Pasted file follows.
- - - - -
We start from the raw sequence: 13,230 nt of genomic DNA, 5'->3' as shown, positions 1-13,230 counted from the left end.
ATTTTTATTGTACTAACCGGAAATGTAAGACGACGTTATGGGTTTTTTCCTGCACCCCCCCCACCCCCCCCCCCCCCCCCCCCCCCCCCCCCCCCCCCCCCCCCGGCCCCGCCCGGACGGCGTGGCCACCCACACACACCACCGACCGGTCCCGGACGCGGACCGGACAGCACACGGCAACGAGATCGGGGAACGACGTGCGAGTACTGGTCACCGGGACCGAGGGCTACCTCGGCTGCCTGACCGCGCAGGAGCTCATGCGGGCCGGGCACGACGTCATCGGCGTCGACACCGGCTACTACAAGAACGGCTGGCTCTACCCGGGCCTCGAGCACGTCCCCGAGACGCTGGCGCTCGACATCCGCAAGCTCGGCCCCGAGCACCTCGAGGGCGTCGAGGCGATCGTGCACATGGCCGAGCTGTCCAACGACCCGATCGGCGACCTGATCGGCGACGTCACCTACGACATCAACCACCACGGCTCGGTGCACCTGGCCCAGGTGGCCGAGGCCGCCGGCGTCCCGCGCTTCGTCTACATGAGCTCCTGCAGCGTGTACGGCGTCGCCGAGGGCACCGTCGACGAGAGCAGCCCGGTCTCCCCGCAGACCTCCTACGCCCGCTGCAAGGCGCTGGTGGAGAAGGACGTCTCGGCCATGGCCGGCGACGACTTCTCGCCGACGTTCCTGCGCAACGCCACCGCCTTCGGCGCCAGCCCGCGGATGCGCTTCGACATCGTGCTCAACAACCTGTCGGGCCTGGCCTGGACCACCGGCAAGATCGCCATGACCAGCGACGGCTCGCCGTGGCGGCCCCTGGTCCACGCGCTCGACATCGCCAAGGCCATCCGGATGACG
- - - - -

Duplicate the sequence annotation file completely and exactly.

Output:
We start from the raw sequence: 13,230 nt of genomic DNA, 5'->3' as shown, positions 1-13,230 counted from the left end.
ATTTTTATTGTACTAACCGGAAATGTAAGACGACGTTATGGGTTTTTTCCTGCACCCCCCCCACCCCCCCCCCCCCCCCCCCCCCCCCCCCCCCCCCCCCCCCCGGCCCCGCCCGGACGGCGTGGCCACCCACACACACCACCGACCGGTCCCGGACGCGGACCGGACAGCACACGGCAACGAGATCGGGGAACGACGTGCGAGTACTGGTCACCGGGACCGAGGGCTACCTCGGCTGCCTGACCGCGCAGGAGCTCATGCGGGCCGGGCACGACGTCATCGGCGTCGACACCGGCTACTACAAGAACGGCTGGCTCTACCCGGGCCTCGAGCACGTCCCCGAGACGCTGGCGCTCGACATCCGCAAGCTCGGCCCCGAGCACCTCGAGGGCGTCGAGGCGATCGTGCACATGGCCGAGCTGTCCAACGACCCGATCGGCGACCTGATCGGCGACGTCACCTACGACATCAACCACCACGGCTCGGTGCACCTGGCCCAGGTGGCCGAGGCCGCCGGCGTCCCGCGCTTCGTCTACATGAGCTCCTGCAGCGTGTACGGCGTCGCCGAGGGCACCGTCGACGAGAGCAGCCCGGTCTCCCCGCAGACCTCCTACGCCCGCTGCAAGGCGCTGGTGGAGAAGGACGTCTCGGCCATGGCCGGCGACGACTTCTCGCCGACGTTCCTGCGCAACGCCACCGCCTTCGGCGCCAGCCCGCGGATGCGCTTCGACATCGTGCTCAACAACCTGTCGGGCCTGGCCTGGACCACCGGCAAGATCGCCATGACCAGCGACGGCTCGCCGTGGCGGCCCCTGGTCCACGCGCTCGACATCGCCAAGGCCATCCGGATGACG